The most recent affirmations in this direction were made by the right-wing deputy Ernesto Bustamante who proposed a military invasion of Bolivia as a way out, if it did not heed Boluarte’s ultimatum to «stop material and financial support to terrorists in Peru».

Already last week, the president of the Council of Ministers of Peru, Alberto Otálora, said that there were «indications and evidence» that projectiles and weapons from the neighboring nation were used during the protests.

This Tuesday, President Boluarte told the international press that the Government has received «unofficial information» indicating that some of the deaths in the protests were the result of being hit by ‘Dum Dum’ bullets, a type of projectile that «the police does not use». In this sense, she warned that this type of weapon could have entered through the border with Bolivia «brought by the Ponchos Rojos» (Red Ponchos), a group of Bolivian indigenous people who support the political proposals of Evo Morales. That is why she asked the Prosecutor’s Office to «accelerate the investigations» to «find out the truth».

However, these accusations, without public evidence for now, seem to delegitimize the existence of the protesters who have left their remote towns so as to march to the Peruvian capital to demand to be taken into account by the State, after years of neglect.

What has Bolivia said?

A day before the response to Lima through the Twitter account of the Bolivian Foreign Ministry, the media released a statement by President Luis Arce, where he mentioned the nearby conflicts and made reference to his neighboring countries.

«In Peru, where we have the Peruvian people in a fight to recover their democracy, and also to recover the right to elect a government that represents them», said the Bolivian president.

For the Peruvian Ministry of Foreign Relations, this is an «unacceptable interference in matters that only concern Peruvians», according to his recent tweets.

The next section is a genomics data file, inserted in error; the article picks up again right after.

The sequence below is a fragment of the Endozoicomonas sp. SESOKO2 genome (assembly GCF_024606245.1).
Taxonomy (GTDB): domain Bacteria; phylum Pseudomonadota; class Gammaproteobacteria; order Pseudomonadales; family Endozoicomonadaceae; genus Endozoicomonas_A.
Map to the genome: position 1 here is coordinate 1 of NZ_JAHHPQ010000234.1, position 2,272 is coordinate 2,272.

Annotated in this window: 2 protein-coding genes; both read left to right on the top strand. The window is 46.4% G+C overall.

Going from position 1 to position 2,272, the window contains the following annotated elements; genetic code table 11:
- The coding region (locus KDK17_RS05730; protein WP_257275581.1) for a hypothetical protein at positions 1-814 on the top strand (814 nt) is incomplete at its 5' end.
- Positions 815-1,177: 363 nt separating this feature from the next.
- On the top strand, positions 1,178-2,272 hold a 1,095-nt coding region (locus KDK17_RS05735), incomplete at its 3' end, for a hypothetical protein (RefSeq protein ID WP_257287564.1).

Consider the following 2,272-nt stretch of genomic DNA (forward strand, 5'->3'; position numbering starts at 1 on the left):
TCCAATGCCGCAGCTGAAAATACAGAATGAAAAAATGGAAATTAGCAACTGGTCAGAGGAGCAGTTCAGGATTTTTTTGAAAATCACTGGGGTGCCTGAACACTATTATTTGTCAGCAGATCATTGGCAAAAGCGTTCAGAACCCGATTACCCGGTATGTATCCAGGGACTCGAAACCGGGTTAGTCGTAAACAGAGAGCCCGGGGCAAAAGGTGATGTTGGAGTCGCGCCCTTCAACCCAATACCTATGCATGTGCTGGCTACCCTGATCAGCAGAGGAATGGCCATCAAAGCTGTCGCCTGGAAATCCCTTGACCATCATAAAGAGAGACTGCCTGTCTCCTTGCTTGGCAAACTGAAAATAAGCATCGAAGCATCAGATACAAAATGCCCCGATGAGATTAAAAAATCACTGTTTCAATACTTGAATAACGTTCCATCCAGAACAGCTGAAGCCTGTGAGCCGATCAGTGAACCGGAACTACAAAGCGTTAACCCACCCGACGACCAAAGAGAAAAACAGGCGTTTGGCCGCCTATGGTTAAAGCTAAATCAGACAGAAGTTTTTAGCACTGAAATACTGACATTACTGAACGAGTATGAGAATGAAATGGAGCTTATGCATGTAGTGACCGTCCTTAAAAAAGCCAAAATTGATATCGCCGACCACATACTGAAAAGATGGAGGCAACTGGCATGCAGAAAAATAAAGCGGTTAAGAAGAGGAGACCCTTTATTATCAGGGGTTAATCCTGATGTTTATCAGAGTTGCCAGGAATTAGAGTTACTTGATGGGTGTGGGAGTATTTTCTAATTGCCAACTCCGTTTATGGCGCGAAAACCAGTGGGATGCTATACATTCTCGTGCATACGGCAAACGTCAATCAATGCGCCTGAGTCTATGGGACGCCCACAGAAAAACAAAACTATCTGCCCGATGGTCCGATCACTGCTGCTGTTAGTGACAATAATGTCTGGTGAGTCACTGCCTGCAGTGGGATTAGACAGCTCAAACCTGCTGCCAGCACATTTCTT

On December 7, Arce also spoke out against the dismissal of Castillo and expressed his support for him, through several tweets where he wrote that «from the beginning» the Peruvian right had tried to «overthrow a government democratically elected by the people».

Although this has been the most direct exchange after the worsening of the Peruvian political crisis, since the rural teacher achieved victory in the 2021 elections, the opposition sectors and, more recently, the prime minister of that country have cataloged the former Bolivian president , Evo Morales, as the «brain» of a destabilization operation that has been refined with each visit he has made to the neighboring territory.

There were so many accusations against him that, at the beginning of January, the leader of the Movimiento al Socialismo (MAS) was prohibited from entering Peru because his presence was considered to affect national security and internal order. However, Castillo’s followers began the protests as soon as the decision to declare the ‘vacancy’ was known and, already in 2021, they had taken Lima to wait for the results that gave Castillo the presidency, and for these results to be made public, so that there was no turning back.